A building products company had constantly overheating bearings on some large fans induced draft in their process and decided to use compressed air to provide some extra cooling. On one fan bearing they installed a spare air wand and tied it in position with wires, so the nozzle pointed directly at the hot bearing, this was done as a temporary measure ten years ago. The trigger of the wand was wired open for continuous flow, the air consumption continuing without interruption, Fig. 1.
For the next fan bearing fix they had become aware of high efficiency compressed air nozzles, so they rigged up a cooler using a specialty nozzle to save energy, Fig. 2. This nozzle had a flexible goose neck used to position the nozzle to provide the best cooling. This again was a temporary measure, but years later the nozzle continued to blow.
A compressed air assessment was done at the plant and the auditor decided to measure both nozzles. He was surprised to find that the standard air wand consumed 9 cfm while the optimized nozzle consumed 14 cfm, something he had not expected. A look at the installation showed that the standard wand was fitted with a pressure regulator, however, the optimized nozzle used unregulated line pressure. A look into the specifications of the optimized nozzle showed that the rated pressure for the nozzle was 70 psi, but it was running at 110 psi, consuming about 70% more than its catalog rating.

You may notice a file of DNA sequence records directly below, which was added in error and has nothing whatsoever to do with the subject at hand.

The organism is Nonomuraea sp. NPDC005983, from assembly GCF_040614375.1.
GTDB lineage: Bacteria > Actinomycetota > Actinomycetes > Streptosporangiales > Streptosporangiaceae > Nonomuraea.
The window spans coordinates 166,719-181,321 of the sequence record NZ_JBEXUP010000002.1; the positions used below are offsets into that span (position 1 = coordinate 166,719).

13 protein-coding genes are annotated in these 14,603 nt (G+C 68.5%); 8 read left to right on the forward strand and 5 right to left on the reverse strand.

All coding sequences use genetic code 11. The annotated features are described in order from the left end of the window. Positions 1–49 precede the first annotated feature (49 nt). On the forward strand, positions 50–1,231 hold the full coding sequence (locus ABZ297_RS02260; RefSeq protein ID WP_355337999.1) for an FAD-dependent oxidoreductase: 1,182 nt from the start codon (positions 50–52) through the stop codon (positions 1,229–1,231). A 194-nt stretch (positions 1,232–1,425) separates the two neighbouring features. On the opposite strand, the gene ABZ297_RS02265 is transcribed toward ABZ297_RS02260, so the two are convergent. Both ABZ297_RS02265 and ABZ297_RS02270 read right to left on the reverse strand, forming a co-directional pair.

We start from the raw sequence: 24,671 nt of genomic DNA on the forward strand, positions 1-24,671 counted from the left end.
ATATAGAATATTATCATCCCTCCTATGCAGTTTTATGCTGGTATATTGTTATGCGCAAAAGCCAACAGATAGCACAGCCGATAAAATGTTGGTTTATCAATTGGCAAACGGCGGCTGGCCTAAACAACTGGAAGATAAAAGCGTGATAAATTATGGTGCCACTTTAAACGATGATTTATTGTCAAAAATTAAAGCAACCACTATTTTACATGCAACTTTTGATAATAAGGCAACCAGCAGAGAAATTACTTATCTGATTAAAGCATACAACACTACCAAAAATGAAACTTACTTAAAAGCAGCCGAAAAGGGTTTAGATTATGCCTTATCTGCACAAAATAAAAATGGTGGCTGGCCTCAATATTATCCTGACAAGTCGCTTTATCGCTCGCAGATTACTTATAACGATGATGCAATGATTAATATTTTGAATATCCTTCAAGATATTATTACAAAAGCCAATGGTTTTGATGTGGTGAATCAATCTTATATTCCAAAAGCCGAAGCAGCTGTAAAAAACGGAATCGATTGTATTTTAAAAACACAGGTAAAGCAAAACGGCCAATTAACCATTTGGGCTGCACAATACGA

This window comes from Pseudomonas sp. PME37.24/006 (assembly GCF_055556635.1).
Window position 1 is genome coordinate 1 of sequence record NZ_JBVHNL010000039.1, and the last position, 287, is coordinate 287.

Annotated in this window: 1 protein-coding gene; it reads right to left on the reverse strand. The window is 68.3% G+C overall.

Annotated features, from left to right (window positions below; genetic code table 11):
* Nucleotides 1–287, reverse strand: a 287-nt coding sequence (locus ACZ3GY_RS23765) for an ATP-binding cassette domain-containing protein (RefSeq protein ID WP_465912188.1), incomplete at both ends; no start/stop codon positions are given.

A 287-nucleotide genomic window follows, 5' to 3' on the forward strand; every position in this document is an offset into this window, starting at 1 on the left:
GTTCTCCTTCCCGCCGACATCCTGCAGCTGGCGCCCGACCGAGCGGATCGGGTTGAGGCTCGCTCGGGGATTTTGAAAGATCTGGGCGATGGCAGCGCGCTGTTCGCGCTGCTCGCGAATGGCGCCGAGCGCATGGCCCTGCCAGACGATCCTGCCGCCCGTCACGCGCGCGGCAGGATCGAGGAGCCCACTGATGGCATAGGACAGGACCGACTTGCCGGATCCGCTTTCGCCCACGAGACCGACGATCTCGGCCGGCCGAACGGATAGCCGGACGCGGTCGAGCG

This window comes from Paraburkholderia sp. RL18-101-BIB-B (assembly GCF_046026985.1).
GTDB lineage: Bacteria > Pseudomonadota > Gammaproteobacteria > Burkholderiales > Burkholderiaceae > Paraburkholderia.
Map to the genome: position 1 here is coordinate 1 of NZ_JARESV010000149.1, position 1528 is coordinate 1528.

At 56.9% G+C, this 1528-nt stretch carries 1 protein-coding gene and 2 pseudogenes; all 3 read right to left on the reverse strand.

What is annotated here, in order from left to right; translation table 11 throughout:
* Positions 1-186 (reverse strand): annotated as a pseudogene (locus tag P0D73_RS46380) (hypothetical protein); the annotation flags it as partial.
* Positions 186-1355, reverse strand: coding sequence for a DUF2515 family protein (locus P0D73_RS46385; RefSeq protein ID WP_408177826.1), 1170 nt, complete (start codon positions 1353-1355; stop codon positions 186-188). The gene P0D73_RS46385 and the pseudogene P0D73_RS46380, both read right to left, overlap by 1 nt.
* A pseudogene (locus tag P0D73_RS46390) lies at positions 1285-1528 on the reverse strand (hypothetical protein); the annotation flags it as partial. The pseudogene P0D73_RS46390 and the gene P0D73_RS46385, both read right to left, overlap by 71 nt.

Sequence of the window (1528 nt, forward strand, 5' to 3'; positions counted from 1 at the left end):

This exercise showed, if we must use compressed air flowing, we should not assume that optimized nozzles will actually save compressed air flow, all nozzles need to be installed correctly and fed with rated pressure.
It turns out that this bearing cooling was determined to be unnecessary, the nozzles were installed years ago but never removed when the bearings were changed. These two items were eliminated, reducing the compressed air load by 23 cfm and saving $4,000 in electricity costs annually.
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